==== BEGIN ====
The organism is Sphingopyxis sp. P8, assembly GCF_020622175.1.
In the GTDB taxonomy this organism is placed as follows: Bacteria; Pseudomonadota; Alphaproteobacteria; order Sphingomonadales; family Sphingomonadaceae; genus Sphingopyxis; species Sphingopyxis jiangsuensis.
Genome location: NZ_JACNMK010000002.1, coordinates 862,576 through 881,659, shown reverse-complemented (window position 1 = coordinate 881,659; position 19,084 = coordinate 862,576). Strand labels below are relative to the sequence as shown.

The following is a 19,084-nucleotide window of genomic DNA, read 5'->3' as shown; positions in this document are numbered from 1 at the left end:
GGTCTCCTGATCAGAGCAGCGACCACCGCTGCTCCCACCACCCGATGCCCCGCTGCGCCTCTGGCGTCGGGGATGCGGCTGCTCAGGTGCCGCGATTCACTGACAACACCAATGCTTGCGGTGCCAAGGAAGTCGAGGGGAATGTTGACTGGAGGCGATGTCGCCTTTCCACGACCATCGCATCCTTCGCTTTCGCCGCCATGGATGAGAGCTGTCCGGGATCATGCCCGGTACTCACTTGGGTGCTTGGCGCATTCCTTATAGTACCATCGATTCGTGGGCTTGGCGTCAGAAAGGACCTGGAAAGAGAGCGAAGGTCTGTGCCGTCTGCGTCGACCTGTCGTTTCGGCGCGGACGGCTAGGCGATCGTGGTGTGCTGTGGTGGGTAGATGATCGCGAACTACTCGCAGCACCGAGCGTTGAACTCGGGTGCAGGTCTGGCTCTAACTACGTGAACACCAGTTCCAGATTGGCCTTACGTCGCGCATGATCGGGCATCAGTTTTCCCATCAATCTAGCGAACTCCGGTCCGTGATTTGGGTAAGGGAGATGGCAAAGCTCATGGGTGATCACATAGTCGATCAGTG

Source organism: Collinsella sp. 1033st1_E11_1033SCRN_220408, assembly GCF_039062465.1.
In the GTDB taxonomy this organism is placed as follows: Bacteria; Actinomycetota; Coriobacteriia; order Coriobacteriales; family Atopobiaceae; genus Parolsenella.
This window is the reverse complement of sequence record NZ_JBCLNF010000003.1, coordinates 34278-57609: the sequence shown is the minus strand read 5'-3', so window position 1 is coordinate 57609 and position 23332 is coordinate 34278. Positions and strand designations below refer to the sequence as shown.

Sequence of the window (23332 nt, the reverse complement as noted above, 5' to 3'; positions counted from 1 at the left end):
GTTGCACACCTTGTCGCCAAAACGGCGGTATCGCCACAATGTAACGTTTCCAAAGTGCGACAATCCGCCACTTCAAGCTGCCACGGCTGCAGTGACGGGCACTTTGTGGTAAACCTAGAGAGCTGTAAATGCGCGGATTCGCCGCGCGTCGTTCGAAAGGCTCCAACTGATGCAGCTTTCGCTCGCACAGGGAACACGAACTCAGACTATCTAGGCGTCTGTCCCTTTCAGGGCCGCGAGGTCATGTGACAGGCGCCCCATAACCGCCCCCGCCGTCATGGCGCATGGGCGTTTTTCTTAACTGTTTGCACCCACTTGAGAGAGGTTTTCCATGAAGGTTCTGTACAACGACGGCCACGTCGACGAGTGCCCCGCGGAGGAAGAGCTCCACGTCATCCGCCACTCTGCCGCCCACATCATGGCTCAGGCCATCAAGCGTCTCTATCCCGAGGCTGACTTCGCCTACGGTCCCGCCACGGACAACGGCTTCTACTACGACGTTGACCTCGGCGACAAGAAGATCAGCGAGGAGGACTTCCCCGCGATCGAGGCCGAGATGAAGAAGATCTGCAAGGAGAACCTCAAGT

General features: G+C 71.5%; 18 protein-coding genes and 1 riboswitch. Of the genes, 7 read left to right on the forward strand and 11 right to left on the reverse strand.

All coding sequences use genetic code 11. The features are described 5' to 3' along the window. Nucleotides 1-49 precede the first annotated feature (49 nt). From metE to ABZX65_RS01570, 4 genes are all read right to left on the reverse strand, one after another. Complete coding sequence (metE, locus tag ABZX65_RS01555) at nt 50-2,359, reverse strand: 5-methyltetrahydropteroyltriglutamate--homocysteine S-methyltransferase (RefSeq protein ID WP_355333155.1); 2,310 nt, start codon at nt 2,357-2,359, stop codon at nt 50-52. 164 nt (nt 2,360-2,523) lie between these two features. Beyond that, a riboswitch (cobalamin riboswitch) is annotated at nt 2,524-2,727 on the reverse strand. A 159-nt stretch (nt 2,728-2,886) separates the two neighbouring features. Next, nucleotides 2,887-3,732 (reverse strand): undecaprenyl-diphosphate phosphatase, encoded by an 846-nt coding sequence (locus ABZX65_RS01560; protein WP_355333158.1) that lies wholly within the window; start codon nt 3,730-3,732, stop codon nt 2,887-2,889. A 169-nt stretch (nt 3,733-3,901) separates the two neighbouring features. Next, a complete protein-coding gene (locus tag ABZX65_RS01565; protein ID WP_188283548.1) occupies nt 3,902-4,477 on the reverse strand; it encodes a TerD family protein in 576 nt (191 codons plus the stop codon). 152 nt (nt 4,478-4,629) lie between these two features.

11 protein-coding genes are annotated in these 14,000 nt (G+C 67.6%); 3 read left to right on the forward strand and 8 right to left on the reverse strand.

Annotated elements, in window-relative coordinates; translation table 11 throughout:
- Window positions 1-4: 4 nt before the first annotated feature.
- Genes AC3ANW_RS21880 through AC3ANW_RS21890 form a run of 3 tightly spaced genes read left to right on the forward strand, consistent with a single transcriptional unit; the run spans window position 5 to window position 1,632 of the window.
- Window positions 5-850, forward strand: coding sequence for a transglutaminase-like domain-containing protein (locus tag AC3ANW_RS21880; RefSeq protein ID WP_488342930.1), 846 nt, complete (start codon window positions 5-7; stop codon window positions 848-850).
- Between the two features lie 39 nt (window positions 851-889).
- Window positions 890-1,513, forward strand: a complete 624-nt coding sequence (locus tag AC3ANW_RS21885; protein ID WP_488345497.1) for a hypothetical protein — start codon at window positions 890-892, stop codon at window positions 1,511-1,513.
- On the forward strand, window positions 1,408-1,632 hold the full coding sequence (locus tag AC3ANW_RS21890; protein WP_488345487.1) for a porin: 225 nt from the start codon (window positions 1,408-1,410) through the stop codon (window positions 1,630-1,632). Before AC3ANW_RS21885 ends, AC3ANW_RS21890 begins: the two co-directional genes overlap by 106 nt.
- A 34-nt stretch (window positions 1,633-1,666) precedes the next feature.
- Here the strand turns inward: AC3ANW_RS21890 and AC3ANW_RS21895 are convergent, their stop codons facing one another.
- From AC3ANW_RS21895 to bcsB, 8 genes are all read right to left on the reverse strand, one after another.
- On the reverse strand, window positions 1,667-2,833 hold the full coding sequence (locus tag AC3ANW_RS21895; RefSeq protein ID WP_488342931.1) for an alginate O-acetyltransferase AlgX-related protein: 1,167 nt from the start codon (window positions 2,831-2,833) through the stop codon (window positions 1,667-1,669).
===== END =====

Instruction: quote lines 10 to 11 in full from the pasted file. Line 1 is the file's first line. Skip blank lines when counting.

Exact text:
GTTGCACACCTTGTCGCCAAAACGGCGGTATCGCCACAATGTAACGTTTCCAAAGTGCGACAATCCGCCACTTCAAGCTGCCACGGCTGCAGTGACGGGCACTTTGTGGTAAACCTAGAGAGCTGTAAATGCGCGGATTCGCCGCGCGTCGTTCGAAAGGCTCCAACTGATGCAGCTTTCGCTCGCACAGGGAACACGAACTCAGACTATCTAGGCGTCTGTCCCTTTCAGGGCCGCGAGGTCATGTGACAGGCGCCCCATAACCGCCCCCGCCGTCATGGCGCATGGGCGTTTTTCTTAACTGTTTGCACCCACTTGAGAGAGGTTTTCCATGAAGGTTCTGTACAACGACGGCCACGTCGACGAGTGCCCCGCGGAGGAAGAGCTCCACGTCATCCGCCACTCTGCCGCCCACATCATGGCTCAGGCCATCAAGCGTCTCTATCCCGAGGCTGACTTCGCCTACGGTCCCGCCACGGACAACGGCTTCTACTACGACGTTGACCTCGGCGACAAGAAGATCAGCGAGGAGGACTTCCCCGCGATCGAGGCCGAGATGAAGAAGATCTGCAAGGAGAACCTCAAGT

General features: G+C 71.5%; 18 protein-coding genes and 1 riboswitch. Of the genes, 7 read left to right on the forward strand and 11 right to left on the reverse strand.